Rees is eager to prove he's not yesterday's man

How will Digital Cinema Media's new MD, Simon Rees, fill the shoes of his flamboyant predecessor, Maisie McCabe asks.

Rees is eager to prove he's not yesterday's man

Simon Rees is fumbling to get the lift to work. "This is the first thing you're going to write about, isn't it?" he asks, on edge, and probably aware that this could easily be interpreted as an apposite metaphor for what we can expect from his time running Digital Cinema Media.

Rees' appointment as DCM's managing director was met with surprise for a number of reasons. First, he has a lack of sales experience and he appears to have been an absent figure for nearly a decade. The apogee of his career was as the chief executive of Mindshare, but he left the agency in 2002 and came back to earth with a bump.

He has been operating largely out of the spotlight ever since.

He will also be following in the sizeable footsteps of the popular, well-connected impresario-style salesman Martin Bowley, who left without a job to go to in January. His departure was in typically flamboyant style and proved to be a talking point for some weeks.

Given that Bowley's exit from DCM coincided with considerable upheaval in the media sales industry, there were many well-qualified candidates in the market. These included the talented negotiators Gary Digby and Simon Lent from ITV and the former managing director of Channel 5 Mark White. This made the plucking of Rees from relative obscurity all the more startling.

"Rees has been out of the market for a long time and he hasn't ever really been in mainstream sales," Steve Platt, the trading director at Aegis Media, says.

"I wish the bloke the best of luck and hope he does well but he's got massive shoes to fill because Martin did a really good job - not just for DCM, but for the whole cinema market. He gave a share of voice to cinema that was bigger than what it represented and that's what Simon has got to continue."

Given that a big part of selling cinema is keeping it front of mind because of the large premium it charges for audiences, a higher profile (such as that adopted by his rival at Pearl & Dean Kath Jacob) may be required.

However, Rees insists he still has the senior contacts required and namedrops two - Adam Crozier, the chief executive of ITV, and Nick Theakstone, the UK chief executive of WPP's buying arm Group M - within five minutes of sitting down. Quite what Crozier will bring to DCM is unclear.

Rees' most recent experience included a stint with the "business learning content provider" 50 Lessons, before he joined the beleaguered digital outdoor company Avanti Screenmedia as its chief executive. Most recently, he has worked at the obscure digital content producer Oil Studios.

And, in fairness, given that Rees has spent the past nine years trying to get in to see people to talk about these minnow companies, he must be well-versed in knocking on doors and doing the hard sell. The former England and Wales hockey international also displays a competitive streak.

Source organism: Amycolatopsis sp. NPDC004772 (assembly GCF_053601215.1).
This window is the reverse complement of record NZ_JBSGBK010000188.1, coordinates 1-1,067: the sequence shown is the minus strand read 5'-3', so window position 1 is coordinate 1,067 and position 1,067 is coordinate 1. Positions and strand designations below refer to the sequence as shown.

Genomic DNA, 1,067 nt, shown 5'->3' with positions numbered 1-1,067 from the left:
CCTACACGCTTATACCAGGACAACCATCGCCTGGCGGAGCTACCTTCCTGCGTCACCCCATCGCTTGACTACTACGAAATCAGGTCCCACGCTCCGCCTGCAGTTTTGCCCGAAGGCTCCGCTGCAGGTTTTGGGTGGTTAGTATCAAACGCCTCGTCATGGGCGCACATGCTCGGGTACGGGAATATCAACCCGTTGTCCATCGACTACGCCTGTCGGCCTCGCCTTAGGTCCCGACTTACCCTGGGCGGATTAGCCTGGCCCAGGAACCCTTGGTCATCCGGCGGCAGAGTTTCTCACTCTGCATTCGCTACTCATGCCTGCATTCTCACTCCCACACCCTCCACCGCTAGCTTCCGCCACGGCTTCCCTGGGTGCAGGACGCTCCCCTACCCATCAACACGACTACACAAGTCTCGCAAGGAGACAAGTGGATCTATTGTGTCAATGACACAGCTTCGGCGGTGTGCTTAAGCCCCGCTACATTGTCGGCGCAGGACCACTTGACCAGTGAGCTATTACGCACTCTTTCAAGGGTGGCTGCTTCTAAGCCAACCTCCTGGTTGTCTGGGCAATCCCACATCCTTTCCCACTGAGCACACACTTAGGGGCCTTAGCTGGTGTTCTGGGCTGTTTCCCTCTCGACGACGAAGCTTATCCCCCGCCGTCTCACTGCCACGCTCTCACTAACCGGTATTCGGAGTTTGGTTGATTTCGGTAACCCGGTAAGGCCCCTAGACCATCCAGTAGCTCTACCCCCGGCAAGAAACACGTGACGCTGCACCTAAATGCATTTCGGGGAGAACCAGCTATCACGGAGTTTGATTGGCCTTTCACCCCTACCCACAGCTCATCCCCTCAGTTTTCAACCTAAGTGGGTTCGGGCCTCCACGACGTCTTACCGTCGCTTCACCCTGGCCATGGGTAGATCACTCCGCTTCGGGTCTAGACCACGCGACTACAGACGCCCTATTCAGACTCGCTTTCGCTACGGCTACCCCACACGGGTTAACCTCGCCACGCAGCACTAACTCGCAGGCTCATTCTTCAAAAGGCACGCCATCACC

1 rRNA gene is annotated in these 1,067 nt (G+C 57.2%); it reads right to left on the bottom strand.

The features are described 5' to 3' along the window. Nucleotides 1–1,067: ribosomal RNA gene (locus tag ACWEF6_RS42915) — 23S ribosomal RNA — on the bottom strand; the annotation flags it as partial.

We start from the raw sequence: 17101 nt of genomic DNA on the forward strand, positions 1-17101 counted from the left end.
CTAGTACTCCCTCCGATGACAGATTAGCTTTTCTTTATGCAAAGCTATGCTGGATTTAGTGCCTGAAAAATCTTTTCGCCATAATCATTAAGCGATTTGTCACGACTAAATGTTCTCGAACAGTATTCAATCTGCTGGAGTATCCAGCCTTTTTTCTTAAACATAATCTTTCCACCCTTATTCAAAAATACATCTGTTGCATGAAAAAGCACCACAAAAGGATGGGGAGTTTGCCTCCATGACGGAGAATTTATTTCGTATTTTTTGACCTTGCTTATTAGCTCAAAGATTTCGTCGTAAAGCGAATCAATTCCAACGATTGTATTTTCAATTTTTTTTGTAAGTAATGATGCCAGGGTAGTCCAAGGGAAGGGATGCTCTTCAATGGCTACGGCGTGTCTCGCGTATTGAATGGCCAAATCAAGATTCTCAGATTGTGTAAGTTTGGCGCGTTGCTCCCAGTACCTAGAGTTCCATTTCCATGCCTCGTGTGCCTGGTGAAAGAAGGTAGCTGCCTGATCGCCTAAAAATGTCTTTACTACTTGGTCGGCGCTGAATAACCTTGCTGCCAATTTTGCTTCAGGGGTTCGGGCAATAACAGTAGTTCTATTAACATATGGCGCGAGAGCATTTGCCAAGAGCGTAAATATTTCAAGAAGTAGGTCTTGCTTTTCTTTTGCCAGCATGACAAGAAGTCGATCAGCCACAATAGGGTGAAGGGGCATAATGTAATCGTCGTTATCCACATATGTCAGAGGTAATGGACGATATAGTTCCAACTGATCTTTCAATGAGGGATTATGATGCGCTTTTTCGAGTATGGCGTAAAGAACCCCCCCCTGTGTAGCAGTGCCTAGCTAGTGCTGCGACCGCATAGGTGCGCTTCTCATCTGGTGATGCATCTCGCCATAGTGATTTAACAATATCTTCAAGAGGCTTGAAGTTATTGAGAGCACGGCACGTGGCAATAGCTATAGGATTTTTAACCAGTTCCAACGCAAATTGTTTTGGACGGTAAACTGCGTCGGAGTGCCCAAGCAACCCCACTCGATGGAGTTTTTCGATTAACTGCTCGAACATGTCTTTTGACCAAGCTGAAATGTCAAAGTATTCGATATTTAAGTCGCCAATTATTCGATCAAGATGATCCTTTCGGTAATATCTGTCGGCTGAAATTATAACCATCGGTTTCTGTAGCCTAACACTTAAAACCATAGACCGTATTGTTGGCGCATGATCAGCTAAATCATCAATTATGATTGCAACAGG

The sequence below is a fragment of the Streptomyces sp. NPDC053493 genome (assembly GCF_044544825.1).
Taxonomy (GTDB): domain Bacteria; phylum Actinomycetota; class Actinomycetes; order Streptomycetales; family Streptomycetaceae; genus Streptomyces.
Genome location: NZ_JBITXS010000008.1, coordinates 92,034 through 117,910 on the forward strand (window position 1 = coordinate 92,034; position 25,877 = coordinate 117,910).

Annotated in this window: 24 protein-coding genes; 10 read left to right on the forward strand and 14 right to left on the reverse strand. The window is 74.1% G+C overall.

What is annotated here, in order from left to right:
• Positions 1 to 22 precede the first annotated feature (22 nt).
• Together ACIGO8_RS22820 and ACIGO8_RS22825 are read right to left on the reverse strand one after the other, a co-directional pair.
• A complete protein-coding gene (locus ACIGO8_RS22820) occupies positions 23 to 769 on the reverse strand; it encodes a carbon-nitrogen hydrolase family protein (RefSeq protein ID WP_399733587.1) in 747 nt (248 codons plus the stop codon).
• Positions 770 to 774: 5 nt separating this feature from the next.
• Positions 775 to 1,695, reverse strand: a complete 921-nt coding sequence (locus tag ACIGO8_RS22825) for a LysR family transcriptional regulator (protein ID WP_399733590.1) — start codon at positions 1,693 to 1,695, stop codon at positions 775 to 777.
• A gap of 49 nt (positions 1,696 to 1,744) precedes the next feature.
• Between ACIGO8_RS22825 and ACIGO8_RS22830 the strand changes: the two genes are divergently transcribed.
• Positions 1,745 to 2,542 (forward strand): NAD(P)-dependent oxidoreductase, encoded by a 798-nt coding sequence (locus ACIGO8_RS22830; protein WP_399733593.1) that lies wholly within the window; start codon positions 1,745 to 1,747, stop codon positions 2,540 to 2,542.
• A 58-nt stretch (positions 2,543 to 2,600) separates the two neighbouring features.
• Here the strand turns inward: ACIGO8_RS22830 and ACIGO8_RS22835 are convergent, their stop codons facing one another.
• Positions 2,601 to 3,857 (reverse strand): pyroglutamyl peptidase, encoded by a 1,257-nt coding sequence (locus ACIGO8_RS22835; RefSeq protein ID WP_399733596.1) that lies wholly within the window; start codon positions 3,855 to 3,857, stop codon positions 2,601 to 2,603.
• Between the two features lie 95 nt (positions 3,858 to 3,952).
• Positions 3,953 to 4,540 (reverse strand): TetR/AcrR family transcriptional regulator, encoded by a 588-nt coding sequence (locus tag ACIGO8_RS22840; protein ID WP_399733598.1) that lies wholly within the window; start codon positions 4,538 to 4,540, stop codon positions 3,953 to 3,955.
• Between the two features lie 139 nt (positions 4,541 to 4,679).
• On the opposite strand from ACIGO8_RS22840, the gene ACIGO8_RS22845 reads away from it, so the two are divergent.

Indeed, compared with the trials of running the now-defunct Avanti, the cinema business is in relatively fine fettle. You can see the relief in Rees' face when he speaks of its strength: in 2010, cinema ad revenues totalled £178 million, according to The Nielsen Company, up 10 per cent year on year, and DCM absolutely dominates the market.

"We have all the opportunities on a very solid foundation of revenue success," Rees enthuses, slipping into corporate speak.

"That's the reason why I'm very excited. We're not talking about managing revenue decline; we're talking of building on an already successful platform."

He adds: "Cinema is a standout, lead medium and there is a lot more that could be done with it." A promise that its shareholders - Odeon and Cineworld - will no doubt now follow closely. In particular, Rees believes that there are considerable opportunities to come up with new on-screen innovations with advertisers, such as last year's transmission of live Six Nations rugby in 3D in association with O2, or introducing new stunts such as opera. This is something he has been instructed to pursue.

Although Rees is not seen as a natural salesman - and he has been away from the coalface of the industry for sometime - he still has fans. He is described as "intelligent" and a "great manager", whose greatest contribution to Mindshare was hiring the right people, many of whom are still there.

"I really like Simon," Jed Glanvill, the current chief executive of Mindshare, says. "He obviously knows the industry inside out. He's been out of the front line for some time but he still keeps in touch with people and is very well connected."

The contrast with Bowley is something Rees acknowledges. "I'm not Martin," he says. Indeed, it may even have been one of the reasons he got the role; perhaps less flamboyance and showmanship and a greater focus on quietly and thoughtfully getting on with managing the company was what Odeon and Cineworld are after.

"Rees is a good appointment," Simon Willis, the head of cinema at Group M and deputy head of broadcast at MEC, says. "He's got good experience and understands what agencies think. He's probably what they need at the moment: a stable pair of hands." Let's assume, for now at least, that the trouble with the lift is not an indicator of what's to come.

THE LOWDOWN

Age: 50

Family: Married to Gill who teaches, children Jonny, 23, Charlotte, 21

Hobbies: Staying fit, the great outdoors, reading and art, watching Jonny and Charlotte play their sport

Last book you read: The Country Formerly Known As Great Britain by Ian Jack

Favourite film: Midnight Express

Mantra: There is so much to life, have a go and enjoy it